Türkiye launches ambitious archaeological project-Xinhua

Türkiye launches ambitious archaeological project

Source: Xinhua

Editor: huaxia

2024-07-10 21:54:45

ISTANBUL, July 10 (Xinhua) -- Türkiye has recently launched a major archaeological project to uncover and preserve its heritage, ensuring these assets are passed on to future generations.

Turkish Culture and Tourism Ministry said in a statement that the initiative aims to achieve in the next four years what has taken 60 years in Türkiye's archaeology field, ensuring this period is remembered as "the Golden Age of Turkish Archaeology."

The "Heritage to the Future Project" consolidates excavation, restoration, and landscaping efforts at all archaeological sites, which started within the past four years, it said.

Under the project, Turkish scientists, appointed by the ministry, will oversee coordination at sites managed by 28 foreign researchers across 224 archaeological sites nationwide.

Serdar Aybek, an academic at Dokuz Eylül University in Izmir, has been appointed coordinator for the ongoing 160-year archaeological excavations at Ephesus, led by the Australian Archaeological Institute.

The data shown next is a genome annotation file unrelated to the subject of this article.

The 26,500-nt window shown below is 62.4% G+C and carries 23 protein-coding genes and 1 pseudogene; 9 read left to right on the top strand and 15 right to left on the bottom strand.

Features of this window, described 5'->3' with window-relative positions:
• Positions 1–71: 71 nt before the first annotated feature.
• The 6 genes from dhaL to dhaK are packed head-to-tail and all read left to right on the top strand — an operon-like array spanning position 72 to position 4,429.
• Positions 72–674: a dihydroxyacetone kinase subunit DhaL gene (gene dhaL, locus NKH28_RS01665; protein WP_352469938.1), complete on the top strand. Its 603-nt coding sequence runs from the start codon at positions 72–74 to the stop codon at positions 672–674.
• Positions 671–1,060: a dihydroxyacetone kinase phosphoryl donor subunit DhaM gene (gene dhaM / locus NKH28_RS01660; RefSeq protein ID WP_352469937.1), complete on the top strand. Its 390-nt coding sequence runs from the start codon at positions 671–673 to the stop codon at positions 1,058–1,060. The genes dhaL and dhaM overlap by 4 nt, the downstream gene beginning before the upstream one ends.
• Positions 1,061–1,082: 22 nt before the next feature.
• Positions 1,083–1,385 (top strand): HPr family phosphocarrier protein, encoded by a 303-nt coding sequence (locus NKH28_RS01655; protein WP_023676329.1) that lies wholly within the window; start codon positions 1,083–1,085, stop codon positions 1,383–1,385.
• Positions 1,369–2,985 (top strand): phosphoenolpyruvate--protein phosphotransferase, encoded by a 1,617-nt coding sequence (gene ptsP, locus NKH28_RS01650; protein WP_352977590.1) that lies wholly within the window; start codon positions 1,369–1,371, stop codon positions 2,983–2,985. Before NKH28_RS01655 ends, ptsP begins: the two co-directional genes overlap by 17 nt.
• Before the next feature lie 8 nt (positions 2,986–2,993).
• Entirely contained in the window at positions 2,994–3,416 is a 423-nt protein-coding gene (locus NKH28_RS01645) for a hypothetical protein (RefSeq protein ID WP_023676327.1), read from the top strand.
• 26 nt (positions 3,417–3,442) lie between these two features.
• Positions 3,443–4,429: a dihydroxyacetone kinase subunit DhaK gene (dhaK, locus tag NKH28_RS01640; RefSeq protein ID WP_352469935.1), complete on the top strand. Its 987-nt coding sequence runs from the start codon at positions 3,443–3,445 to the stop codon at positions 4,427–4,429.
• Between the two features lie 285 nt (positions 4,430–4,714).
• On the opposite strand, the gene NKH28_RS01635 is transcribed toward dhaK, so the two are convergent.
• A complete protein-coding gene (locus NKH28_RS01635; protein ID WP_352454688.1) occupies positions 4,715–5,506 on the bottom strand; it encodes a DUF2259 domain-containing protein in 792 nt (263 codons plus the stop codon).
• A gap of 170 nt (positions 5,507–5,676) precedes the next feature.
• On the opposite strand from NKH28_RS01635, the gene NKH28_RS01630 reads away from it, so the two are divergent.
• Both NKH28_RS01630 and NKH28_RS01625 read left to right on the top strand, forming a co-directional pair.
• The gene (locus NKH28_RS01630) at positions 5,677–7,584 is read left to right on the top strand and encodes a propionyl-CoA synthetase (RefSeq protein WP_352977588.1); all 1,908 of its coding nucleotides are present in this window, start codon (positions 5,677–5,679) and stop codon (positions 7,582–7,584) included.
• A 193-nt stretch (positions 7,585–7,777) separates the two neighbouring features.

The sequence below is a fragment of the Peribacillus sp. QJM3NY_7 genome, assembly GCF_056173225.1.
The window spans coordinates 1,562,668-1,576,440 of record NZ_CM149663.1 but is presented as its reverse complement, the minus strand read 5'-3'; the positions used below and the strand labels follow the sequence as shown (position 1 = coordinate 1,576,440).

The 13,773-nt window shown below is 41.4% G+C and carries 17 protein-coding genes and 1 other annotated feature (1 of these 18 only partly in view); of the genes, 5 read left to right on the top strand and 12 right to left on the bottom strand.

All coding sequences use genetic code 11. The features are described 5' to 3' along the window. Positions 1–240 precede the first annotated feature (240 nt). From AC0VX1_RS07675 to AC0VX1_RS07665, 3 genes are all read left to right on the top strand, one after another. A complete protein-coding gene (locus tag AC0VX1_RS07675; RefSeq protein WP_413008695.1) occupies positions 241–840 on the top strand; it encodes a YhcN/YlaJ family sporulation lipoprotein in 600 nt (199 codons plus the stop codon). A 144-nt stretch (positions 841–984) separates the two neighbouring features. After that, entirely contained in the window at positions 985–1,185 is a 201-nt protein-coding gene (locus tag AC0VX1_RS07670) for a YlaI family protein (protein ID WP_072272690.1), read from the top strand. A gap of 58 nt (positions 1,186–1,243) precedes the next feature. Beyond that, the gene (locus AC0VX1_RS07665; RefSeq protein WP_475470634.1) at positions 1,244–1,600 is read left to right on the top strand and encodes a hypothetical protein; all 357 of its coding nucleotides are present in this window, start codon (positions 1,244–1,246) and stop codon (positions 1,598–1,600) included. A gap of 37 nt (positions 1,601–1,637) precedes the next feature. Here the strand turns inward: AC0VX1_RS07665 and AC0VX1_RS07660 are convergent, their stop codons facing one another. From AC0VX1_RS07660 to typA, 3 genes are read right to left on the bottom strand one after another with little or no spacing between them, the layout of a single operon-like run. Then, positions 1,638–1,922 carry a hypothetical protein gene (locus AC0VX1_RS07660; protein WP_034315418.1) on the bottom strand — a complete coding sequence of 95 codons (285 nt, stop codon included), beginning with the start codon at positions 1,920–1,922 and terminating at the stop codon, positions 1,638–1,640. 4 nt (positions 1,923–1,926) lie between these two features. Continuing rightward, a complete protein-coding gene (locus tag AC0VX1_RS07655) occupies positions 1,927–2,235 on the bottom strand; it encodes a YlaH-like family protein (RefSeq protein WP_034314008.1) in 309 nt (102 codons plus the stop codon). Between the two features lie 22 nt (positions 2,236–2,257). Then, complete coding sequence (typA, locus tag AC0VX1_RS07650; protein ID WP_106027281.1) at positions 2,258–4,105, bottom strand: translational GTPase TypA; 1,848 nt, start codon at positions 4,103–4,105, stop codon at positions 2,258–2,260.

Aybek told Xinhua that the project will enable collaboration across various excavation sites and between Turkish and foreign scientists.

Aybek also leads excavations at Metropolis, an ancient city in the Torbali district of Izmir near Ephesus. The site has been continuously occupied since the Neolithic period and boasts artifacts from the Classical, Hellenistic, Roman, Eastern Roman, and Ottoman eras.

He emphasized the historical bond between Ephesus and Metropolis, saying the project would yield new data, enhancing people's understanding of the interconnectedness between these ancient cities.

The ministry has allocated 1.1 billion Turkish liras (about 33.4 million U.S. dollars) for excavation, restoration, and landscaping works, with plans to allocate an additional 6 billion liras in 2025.

Turkish Minister of Culture and Tourism Mehmet Nuri Ersoy recently emphasized that the government has begun allocating budgets for conservation and restoration for the first time to achieve their project goals.

"With restoration budgets now included, we can conduct much faster and more detailed work," he noted.

As part of the project, improvements of visitor welcome centers, lighting installations, and visitor management plans are also being implemented in publicly accessible areas.